There is no question that Parade is a significant and highly charged new American musical and that choreographer Rob Ashford’s production – his first as a stand-alone director – at the Donmar is a triumph. Why, then, has it taken ten years to cross the Atlantic and find favour, as it surely will, with discerning audiences in Covent Garden?
Because it received one bad review from the all-important New York Times, that’s why, and closed after a mere 84 performances at the Lincoln Center. Like Tony Kushner and Jeanine Tesori’s Caroline, or Change, Parade will have its reputation enhanced, if not necessarily commercially endorsed with a West End transfer, by this London reprieve.
The script by Alfred Uhry (Driving Miss Daisy) tells the chilling true-life story of Leo Frank, a Jewish factory manager in Atlanta, Georgia, who, in 1913, was falsely convicted of murdering a teenage girl on the grounds that he was the last person to see her alive. The twist in the tale comes from the fact that he’s a white victim of racist hysteria. His wife stands by him, fighting to commute his sentence, deepening their attachment until all is undone in a frenzied climax and tragic coda.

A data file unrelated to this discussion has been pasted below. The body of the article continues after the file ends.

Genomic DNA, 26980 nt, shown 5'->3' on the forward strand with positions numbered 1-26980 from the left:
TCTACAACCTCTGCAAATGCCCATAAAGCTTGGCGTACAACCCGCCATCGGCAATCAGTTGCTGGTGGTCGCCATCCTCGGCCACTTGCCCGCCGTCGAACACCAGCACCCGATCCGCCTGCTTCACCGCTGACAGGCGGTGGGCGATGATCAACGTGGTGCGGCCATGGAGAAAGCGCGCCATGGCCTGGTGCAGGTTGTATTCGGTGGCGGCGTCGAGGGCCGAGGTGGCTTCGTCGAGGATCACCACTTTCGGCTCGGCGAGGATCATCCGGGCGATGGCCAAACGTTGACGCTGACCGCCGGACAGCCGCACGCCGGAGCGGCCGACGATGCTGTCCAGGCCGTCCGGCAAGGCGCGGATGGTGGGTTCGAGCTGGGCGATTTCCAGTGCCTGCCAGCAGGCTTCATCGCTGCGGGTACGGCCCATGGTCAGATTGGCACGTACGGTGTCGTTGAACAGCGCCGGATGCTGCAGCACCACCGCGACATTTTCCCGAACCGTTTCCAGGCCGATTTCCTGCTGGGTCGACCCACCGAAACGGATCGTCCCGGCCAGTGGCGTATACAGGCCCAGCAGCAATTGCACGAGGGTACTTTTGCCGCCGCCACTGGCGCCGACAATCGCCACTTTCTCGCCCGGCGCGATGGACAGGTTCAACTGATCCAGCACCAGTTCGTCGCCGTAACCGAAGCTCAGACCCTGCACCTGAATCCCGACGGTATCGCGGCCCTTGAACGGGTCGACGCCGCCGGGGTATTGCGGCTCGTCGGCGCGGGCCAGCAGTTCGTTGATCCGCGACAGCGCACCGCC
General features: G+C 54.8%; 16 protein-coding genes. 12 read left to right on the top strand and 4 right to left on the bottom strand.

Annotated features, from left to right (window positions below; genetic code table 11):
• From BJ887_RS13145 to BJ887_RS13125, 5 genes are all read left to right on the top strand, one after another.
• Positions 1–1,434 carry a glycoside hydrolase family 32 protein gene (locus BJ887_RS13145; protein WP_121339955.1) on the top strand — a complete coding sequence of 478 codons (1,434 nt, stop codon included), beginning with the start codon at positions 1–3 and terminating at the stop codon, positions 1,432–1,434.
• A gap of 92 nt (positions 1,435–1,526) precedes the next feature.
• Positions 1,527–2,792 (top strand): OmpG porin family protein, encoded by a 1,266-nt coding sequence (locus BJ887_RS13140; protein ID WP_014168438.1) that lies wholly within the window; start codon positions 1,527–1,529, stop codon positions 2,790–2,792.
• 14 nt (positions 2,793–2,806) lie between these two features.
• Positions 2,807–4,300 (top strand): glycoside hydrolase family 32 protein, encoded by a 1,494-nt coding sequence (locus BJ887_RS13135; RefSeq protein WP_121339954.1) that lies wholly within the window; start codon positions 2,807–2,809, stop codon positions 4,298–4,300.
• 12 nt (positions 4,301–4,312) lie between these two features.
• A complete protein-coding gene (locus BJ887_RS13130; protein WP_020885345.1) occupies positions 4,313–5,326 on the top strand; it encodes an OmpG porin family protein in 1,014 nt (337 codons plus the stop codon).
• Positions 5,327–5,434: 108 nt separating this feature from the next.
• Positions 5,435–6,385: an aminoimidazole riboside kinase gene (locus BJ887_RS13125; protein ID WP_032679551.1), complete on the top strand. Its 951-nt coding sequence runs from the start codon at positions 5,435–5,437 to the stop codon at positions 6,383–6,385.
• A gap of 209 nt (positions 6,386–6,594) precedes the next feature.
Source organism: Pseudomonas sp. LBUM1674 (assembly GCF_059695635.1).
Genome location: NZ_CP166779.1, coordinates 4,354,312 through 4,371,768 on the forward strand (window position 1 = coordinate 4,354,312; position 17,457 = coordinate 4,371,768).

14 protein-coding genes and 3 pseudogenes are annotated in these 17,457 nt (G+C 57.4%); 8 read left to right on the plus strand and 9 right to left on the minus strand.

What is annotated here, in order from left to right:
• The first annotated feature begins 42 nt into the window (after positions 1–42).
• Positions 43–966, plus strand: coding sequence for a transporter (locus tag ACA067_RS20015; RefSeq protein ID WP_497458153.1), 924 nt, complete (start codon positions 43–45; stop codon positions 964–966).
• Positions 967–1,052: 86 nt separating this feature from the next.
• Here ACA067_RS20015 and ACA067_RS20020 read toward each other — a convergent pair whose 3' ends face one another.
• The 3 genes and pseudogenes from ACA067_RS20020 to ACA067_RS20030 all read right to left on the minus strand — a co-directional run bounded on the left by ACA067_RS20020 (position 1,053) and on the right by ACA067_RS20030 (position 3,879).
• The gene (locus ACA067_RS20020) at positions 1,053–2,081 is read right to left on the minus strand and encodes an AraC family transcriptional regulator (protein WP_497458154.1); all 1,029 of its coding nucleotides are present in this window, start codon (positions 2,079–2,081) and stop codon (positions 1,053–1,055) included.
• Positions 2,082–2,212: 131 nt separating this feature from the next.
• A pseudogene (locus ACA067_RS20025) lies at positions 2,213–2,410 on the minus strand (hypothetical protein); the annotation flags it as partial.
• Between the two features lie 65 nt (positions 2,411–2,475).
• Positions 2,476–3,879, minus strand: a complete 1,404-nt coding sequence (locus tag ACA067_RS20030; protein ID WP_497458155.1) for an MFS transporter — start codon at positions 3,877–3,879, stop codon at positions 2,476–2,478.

It’s not exactly Hairspray, but nor is Ashford’s production too hard to sit through, though there are longeurs in the first act. That may be a result of a sensational opening number – one of several ensemble explosions - which elides a soldier’s lament in the Civil War with a rumbustious company dream of Atlanta. But the rest of the show - “co-conceived” and originally directed by Hal Prince - fully exploits a rich seam of the vision of an integrated society scuppered by human flaw.
Jason Robert Brown is one of a group of young-ish American composers who labour unavoidably in the shadow of Stephen Sondheim. In this case, there’s a lot of Sweeney Todd. But this wonderful score has other influences, too, notably that of Charles Ives, no slouch at incorporating traditional anthems into his vitally original musical. Not only does Robert Brown sing the blues very effectively, he also knows how to develop narrative with sustained underscoring and superb vocal decoration.
Ashford’s production, beautifully designed and lit by Christopher Oram and Neil Austin, is extremely well cast, too, with Bertie Carvel giving a wonderfully detailed, nervy performance as Leo that makes him both a sucker for punishment and a sad victim. Lara Pulver is excellent as his wife Lucille, and there are fine contributions from Steven Page as an old soldier, Shaun Escoffery as the black janitor who perjures himself and Mark Bonnar as a corrupt prosecuting lawyer. A must-see musical.